Five years ago this weekend, New Orleans nearly drowned. It didn't look that way at first -- the eye of Hurricane Katrina hit to the east, but the levee breaks that followed took out entire neighborhoods.
The water didn't kill New Orleans. But the private solution approach to public problems almost did. People for whom no rising economic tides had ever lifted their boat, were left to fend for themselves. We saw them on roofs and streets, for days.
The city has been struggling back. There's been some progress -- organizing saved a public housing project recently -- and we've talked on GRITtv about the charges just now being brought against police and vigilantes for race-based killings under cover of the storm.
But along with the rest of the Gulf Coast, people, hit hard by Katrina and all that followed, are facing another challenge. After the hurricane came the drift away of public attention and dollars. After the BP disaster, the same is happening. In recent news, companies that were asked to make containment-booms say BP suddenly stopped accepting deliveries weeks ago, leaving them in debt, with millions of dollars in unused product, and workers and vendors they can't pay.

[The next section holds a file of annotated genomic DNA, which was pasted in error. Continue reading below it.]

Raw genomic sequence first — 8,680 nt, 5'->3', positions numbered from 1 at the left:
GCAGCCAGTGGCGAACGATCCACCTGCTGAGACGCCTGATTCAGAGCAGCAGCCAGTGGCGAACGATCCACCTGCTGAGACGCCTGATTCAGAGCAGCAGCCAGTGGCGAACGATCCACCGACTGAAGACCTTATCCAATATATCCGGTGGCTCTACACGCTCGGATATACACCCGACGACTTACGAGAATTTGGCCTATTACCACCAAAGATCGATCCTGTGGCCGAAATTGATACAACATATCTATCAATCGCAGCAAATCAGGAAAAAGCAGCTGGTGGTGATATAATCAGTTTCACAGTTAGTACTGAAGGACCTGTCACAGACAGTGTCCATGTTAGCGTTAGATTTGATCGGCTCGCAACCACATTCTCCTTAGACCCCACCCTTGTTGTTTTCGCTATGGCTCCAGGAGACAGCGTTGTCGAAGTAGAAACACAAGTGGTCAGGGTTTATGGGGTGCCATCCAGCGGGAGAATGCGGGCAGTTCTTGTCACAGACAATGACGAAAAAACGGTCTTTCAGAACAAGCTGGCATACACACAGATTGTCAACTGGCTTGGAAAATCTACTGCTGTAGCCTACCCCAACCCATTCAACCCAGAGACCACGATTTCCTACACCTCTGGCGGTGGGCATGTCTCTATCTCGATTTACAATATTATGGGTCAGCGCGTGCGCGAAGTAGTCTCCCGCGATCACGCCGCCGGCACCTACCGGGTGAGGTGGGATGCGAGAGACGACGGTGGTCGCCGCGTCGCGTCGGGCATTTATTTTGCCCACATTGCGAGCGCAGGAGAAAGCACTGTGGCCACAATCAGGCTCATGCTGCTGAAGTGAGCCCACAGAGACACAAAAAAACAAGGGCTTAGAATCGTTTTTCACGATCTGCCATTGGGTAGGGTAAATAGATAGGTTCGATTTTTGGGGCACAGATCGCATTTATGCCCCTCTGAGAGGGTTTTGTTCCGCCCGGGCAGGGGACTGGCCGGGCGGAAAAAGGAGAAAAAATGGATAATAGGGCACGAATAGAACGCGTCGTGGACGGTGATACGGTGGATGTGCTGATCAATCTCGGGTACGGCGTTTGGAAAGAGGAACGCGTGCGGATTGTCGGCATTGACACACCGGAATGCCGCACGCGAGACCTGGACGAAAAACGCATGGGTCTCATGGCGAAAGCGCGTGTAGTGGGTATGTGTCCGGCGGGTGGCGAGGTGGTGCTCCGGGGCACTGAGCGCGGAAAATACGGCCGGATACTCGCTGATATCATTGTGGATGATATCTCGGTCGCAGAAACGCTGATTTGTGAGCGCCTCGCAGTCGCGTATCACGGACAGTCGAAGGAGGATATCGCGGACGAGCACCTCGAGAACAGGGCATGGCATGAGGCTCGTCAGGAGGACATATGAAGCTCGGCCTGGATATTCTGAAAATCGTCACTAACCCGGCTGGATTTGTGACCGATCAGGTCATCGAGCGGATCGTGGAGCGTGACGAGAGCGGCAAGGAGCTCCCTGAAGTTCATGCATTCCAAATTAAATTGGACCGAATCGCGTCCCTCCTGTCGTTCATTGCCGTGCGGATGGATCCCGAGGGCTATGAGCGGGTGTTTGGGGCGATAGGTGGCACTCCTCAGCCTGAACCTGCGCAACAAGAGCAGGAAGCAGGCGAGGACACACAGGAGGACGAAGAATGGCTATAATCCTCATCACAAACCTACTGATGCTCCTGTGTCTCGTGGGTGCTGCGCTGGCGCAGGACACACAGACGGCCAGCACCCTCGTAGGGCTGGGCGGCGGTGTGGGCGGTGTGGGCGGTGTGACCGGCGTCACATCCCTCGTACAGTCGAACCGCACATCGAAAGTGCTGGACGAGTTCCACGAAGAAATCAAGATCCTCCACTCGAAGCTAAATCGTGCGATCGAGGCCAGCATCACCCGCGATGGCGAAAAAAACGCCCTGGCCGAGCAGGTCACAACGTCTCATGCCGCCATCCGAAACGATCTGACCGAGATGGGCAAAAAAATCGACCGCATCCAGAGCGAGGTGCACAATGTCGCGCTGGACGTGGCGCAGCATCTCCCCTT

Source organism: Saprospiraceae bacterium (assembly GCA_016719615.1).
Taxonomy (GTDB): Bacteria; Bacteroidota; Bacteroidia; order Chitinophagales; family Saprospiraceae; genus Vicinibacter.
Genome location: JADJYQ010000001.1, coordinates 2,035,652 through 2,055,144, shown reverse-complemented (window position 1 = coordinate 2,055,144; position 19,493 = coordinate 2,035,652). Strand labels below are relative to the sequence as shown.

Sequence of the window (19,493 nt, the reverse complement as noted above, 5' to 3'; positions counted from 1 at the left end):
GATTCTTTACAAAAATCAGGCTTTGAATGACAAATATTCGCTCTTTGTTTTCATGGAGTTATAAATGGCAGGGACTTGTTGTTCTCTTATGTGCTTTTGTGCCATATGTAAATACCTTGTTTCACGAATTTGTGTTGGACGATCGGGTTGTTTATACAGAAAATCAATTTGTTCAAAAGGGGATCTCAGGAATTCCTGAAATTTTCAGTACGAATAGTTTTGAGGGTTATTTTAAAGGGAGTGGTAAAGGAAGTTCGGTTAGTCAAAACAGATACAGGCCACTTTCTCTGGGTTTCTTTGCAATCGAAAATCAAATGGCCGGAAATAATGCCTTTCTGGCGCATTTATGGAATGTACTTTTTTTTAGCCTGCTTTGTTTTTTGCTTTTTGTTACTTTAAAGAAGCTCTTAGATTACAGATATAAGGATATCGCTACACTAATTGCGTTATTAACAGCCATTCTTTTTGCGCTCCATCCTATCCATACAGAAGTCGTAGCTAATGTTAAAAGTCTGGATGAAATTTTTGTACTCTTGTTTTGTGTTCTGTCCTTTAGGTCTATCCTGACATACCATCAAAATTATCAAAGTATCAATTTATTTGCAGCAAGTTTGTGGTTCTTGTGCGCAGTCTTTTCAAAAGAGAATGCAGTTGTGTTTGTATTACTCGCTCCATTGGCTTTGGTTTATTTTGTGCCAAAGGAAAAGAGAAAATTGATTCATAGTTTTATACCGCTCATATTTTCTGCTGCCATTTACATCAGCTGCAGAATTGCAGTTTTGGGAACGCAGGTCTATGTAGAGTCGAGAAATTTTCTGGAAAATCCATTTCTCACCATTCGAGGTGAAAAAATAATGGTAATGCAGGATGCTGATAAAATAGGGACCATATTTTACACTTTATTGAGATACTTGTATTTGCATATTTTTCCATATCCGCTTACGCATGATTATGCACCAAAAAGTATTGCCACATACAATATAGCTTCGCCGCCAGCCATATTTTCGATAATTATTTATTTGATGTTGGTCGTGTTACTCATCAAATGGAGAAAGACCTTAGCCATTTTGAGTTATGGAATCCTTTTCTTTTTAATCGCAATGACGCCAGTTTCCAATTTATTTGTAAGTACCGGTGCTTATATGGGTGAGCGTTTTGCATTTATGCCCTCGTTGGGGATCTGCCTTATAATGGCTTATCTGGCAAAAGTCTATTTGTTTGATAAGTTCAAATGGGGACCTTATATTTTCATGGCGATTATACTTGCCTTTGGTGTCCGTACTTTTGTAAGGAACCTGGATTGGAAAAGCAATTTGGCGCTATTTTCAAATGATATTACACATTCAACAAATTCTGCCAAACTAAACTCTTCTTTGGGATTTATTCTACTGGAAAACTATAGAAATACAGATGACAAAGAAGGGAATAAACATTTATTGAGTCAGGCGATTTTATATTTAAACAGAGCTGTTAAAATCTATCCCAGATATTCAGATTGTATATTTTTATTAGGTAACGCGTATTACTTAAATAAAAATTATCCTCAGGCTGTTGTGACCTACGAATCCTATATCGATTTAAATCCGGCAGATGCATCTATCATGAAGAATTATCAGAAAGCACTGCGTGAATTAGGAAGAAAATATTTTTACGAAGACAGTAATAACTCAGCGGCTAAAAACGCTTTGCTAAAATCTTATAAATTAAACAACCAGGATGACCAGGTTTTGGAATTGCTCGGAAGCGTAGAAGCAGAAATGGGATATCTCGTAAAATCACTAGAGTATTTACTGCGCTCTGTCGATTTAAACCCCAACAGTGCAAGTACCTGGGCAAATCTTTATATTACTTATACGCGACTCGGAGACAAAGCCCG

We're in another hurricane season and some worry big storms could drench the coast in oil as well as water this time. But the lessons not learnt are as deadly the storm winds.
The people flooding back to New Orleans, five years on, not all of them rich, say they miss the place. It's something about the people. All of them. While profit-makers go where profits are, people say it's community they crave. As the distance continues to grow between the haves and don't haves in US society, and the trouble-waters keep on rising, it's worth looking around any community you care about. Will there be boats for all next time?